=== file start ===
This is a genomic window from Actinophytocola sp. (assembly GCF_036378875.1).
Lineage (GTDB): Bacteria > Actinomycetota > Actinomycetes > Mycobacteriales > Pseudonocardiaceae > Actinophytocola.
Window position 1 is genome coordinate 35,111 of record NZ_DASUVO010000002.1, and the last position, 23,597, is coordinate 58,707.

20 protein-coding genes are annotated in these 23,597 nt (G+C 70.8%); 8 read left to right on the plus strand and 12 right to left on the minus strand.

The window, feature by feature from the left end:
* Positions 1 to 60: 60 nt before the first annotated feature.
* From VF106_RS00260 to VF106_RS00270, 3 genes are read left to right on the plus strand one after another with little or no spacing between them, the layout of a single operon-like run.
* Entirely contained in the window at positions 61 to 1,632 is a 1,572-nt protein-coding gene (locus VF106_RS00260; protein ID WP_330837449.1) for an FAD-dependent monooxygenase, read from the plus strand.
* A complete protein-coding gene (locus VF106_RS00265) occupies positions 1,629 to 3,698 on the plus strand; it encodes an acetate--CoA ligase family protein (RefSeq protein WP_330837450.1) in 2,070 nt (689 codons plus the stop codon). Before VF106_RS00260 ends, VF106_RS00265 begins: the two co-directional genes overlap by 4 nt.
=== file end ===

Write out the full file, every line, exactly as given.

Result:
This is a genomic window from Actinophytocola sp. (assembly GCF_036378875.1).
Lineage (GTDB): Bacteria > Actinomycetota > Actinomycetes > Mycobacteriales > Pseudonocardiaceae > Actinophytocola.
Window position 1 is genome coordinate 35,111 of record NZ_DASUVO010000002.1, and the last position, 23,597, is coordinate 58,707.

20 protein-coding genes are annotated in these 23,597 nt (G+C 70.8%); 8 read left to right on the plus strand and 12 right to left on the minus strand.

The window, feature by feature from the left end:
* Positions 1 to 60: 60 nt before the first annotated feature.
* From VF106_RS00260 to VF106_RS00270, 3 genes are read left to right on the plus strand one after another with little or no spacing between them, the layout of a single operon-like run.
* Entirely contained in the window at positions 61 to 1,632 is a 1,572-nt protein-coding gene (locus VF106_RS00260; protein ID WP_330837449.1) for an FAD-dependent monooxygenase, read from the plus strand.
* A complete protein-coding gene (locus VF106_RS00265) occupies positions 1,629 to 3,698 on the plus strand; it encodes an acetate--CoA ligase family protein (RefSeq protein WP_330837450.1) in 2,070 nt (689 codons plus the stop codon). Before VF106_RS00260 ends, VF106_RS00265 begins: the two co-directional genes overlap by 4 nt.